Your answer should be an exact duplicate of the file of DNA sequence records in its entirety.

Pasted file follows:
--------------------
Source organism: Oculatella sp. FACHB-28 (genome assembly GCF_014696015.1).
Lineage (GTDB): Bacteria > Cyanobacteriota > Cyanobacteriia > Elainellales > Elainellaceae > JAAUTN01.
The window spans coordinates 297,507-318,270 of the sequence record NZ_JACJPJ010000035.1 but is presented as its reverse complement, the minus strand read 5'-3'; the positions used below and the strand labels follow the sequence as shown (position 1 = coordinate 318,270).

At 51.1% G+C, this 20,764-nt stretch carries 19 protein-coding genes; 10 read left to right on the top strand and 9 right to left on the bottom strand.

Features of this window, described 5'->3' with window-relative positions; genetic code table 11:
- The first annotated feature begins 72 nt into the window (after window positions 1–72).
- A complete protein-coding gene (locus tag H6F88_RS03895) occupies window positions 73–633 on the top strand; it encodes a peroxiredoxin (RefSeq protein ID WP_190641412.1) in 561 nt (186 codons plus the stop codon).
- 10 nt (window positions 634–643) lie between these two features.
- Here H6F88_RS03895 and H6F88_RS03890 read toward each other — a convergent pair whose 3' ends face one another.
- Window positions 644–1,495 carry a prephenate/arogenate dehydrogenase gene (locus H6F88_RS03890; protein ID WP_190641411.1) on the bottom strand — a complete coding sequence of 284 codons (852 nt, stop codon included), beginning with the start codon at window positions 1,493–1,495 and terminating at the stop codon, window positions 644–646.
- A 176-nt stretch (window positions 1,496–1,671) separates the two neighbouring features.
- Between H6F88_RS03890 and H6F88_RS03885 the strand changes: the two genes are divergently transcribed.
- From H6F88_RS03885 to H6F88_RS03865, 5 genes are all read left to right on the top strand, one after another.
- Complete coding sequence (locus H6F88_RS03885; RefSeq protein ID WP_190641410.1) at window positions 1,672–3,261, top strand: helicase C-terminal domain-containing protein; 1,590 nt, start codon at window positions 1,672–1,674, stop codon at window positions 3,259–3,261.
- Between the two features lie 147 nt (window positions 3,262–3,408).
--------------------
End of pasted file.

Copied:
Source organism: Oculatella sp. FACHB-28 (genome assembly GCF_014696015.1).
Lineage (GTDB): Bacteria > Cyanobacteriota > Cyanobacteriia > Elainellales > Elainellaceae > JAAUTN01.
The window spans coordinates 297,507-318,270 of the sequence record NZ_JACJPJ010000035.1 but is presented as its reverse complement, the minus strand read 5'-3'; the positions used below and the strand labels follow the sequence as shown (position 1 = coordinate 318,270).

At 51.1% G+C, this 20,764-nt stretch carries 19 protein-coding genes; 10 read left to right on the top strand and 9 right to left on the bottom strand.

Features of this window, described 5'->3' with window-relative positions; genetic code table 11:
- The first annotated feature begins 72 nt into the window (after window positions 1–72).
- A complete protein-coding gene (locus tag H6F88_RS03895) occupies window positions 73–633 on the top strand; it encodes a peroxiredoxin (RefSeq protein ID WP_190641412.1) in 561 nt (186 codons plus the stop codon).
- 10 nt (window positions 634–643) lie between these two features.
- Here H6F88_RS03895 and H6F88_RS03890 read toward each other — a convergent pair whose 3' ends face one another.
- Window positions 644–1,495 carry a prephenate/arogenate dehydrogenase gene (locus H6F88_RS03890; protein ID WP_190641411.1) on the bottom strand — a complete coding sequence of 284 codons (852 nt, stop codon included), beginning with the start codon at window positions 1,493–1,495 and terminating at the stop codon, window positions 644–646.
- A 176-nt stretch (window positions 1,496–1,671) separates the two neighbouring features.
- Between H6F88_RS03890 and H6F88_RS03885 the strand changes: the two genes are divergently transcribed.
- From H6F88_RS03885 to H6F88_RS03865, 5 genes are all read left to right on the top strand, one after another.
- Complete coding sequence (locus H6F88_RS03885; RefSeq protein ID WP_190641410.1) at window positions 1,672–3,261, top strand: helicase C-terminal domain-containing protein; 1,590 nt, start codon at window positions 1,672–1,674, stop codon at window positions 3,259–3,261.
- Between the two features lie 147 nt (window positions 3,262–3,408).